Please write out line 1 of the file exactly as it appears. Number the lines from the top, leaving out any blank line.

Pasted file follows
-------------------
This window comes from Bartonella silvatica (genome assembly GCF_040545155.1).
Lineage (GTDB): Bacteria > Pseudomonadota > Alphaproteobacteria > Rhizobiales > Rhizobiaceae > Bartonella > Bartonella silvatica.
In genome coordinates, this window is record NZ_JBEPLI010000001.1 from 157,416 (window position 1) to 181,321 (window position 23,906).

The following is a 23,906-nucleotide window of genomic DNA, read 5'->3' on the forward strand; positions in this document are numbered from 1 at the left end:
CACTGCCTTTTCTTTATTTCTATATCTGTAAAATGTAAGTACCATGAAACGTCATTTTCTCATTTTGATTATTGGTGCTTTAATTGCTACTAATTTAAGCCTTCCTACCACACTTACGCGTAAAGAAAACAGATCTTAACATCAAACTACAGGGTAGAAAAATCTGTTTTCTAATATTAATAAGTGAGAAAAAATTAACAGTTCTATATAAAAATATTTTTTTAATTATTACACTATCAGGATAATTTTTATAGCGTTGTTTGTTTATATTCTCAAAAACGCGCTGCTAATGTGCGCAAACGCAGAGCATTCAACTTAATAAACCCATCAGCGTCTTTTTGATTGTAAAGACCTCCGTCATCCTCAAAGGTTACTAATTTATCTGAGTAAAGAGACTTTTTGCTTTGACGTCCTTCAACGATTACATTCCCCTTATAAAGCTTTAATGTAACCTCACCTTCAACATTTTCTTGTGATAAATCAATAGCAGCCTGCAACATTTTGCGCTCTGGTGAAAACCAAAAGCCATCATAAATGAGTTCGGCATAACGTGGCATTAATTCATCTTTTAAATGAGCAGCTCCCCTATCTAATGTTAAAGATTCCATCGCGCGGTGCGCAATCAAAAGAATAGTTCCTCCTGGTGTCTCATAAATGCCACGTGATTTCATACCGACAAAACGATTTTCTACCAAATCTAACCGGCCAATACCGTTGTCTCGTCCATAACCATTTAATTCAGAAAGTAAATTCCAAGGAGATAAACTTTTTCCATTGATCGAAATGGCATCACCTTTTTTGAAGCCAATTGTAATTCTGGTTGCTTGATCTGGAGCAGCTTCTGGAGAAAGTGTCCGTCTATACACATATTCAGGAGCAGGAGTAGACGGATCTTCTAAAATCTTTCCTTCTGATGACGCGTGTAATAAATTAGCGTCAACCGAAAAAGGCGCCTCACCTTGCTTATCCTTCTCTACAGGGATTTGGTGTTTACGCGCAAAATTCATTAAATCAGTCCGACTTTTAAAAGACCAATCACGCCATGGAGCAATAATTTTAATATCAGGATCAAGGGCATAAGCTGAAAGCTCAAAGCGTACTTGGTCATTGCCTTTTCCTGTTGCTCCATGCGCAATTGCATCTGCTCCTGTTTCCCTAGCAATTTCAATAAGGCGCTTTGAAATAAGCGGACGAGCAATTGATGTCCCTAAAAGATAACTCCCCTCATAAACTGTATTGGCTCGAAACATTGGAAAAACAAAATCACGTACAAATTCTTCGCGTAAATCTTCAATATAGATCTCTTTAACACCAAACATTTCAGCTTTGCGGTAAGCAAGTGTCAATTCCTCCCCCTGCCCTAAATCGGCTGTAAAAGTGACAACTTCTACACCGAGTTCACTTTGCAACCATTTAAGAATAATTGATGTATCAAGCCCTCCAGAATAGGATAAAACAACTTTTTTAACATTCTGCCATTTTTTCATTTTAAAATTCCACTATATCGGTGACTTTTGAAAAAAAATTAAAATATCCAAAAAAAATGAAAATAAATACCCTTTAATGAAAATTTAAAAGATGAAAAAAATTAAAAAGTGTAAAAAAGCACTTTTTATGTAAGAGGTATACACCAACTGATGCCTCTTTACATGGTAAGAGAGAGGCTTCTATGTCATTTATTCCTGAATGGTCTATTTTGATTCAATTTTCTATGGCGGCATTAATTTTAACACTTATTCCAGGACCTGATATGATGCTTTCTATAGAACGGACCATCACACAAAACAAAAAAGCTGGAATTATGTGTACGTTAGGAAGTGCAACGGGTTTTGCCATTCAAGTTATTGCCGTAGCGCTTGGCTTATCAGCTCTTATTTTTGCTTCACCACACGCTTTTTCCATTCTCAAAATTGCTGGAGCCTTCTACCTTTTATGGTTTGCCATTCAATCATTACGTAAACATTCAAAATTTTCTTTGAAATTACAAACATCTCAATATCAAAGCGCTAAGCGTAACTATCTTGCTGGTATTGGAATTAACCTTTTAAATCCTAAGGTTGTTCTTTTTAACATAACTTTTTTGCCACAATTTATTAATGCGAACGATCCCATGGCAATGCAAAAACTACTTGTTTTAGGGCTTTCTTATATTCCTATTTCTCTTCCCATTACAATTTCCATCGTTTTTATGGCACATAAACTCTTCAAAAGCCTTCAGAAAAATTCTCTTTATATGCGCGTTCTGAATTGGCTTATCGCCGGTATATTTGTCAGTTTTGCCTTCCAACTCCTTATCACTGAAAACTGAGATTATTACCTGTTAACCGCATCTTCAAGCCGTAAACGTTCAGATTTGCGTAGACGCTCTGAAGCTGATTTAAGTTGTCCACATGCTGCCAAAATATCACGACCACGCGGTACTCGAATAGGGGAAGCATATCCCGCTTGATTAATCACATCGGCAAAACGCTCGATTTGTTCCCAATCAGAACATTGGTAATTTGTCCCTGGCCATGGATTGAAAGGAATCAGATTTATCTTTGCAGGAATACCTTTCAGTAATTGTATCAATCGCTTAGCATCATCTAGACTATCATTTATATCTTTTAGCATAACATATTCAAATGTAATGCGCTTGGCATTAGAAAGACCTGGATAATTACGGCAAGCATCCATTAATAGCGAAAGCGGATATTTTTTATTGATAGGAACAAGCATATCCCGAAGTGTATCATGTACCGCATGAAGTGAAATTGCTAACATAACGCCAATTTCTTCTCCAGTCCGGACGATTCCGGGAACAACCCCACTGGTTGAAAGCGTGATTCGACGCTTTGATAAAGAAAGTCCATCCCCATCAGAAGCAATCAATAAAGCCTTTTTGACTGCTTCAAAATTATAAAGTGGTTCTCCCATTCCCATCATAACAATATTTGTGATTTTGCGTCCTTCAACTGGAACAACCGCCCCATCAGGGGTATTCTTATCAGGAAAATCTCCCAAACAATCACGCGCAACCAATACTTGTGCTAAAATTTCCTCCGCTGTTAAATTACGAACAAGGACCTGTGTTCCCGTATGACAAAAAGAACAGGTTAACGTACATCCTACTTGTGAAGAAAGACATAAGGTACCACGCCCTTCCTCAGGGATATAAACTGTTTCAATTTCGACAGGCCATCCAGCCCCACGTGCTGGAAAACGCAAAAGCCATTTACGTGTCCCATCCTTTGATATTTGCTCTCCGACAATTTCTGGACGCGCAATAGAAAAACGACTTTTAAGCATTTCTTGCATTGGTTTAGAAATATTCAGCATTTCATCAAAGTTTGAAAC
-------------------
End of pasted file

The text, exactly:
This window comes from Bartonella silvatica (genome assembly GCF_040545155.1).